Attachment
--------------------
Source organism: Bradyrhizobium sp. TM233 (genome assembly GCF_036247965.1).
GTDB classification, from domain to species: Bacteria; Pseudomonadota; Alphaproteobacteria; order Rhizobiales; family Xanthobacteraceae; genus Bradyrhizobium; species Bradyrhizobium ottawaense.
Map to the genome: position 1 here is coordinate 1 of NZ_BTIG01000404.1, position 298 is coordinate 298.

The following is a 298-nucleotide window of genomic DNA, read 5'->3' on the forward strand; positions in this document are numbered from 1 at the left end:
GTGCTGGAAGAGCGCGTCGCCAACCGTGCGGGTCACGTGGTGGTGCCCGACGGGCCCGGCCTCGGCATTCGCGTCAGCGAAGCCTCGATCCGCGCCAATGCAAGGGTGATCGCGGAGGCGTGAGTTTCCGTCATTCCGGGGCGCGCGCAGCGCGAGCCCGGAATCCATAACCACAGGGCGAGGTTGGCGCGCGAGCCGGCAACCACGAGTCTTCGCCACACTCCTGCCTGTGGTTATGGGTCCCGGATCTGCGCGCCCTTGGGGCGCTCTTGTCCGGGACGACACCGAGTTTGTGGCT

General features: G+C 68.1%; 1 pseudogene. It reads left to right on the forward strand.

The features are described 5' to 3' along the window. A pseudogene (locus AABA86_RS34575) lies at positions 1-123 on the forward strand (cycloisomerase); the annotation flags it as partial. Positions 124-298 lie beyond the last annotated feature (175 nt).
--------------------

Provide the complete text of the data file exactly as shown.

Source organism: Bradyrhizobium sp. TM233 (genome assembly GCF_036247965.1).
GTDB classification, from domain to species: Bacteria; Pseudomonadota; Alphaproteobacteria; order Rhizobiales; family Xanthobacteraceae; genus Bradyrhizobium; species Bradyrhizobium ottawaense.
Map to the genome: position 1 here is coordinate 1 of NZ_BTIG01000404.1, position 298 is coordinate 298.

The following is a 298-nucleotide window of genomic DNA, read 5'->3' on the forward strand; positions in this document are numbered from 1 at the left end:
GTGCTGGAAGAGCGCGTCGCCAACCGTGCGGGTCACGTGGTGGTGCCCGACGGGCCCGGCCTCGGCATTCGCGTCAGCGAAGCCTCGATCCGCGCCAATGCAAGGGTGATCGCGGAGGCGTGAGTTTCCGTCATTCCGGGGCGCGCGCAGCGCGAGCCCGGAATCCATAACCACAGGGCGAGGTTGGCGCGCGAGCCGGCAACCACGAGTCTTCGCCACACTCCTGCCTGTGGTTATGGGTCCCGGATCTGCGCGCCCTTGGGGCGCTCTTGTCCGGGACGACACCGAGTTTGTGGCT

General features: G+C 68.1%; 1 pseudogene. It reads left to right on the forward strand.

The features are described 5' to 3' along the window. A pseudogene (locus AABA86_RS34575) lies at positions 1-123 on the forward strand (cycloisomerase); the annotation flags it as partial. Positions 124-298 lie beyond the last annotated feature (175 nt).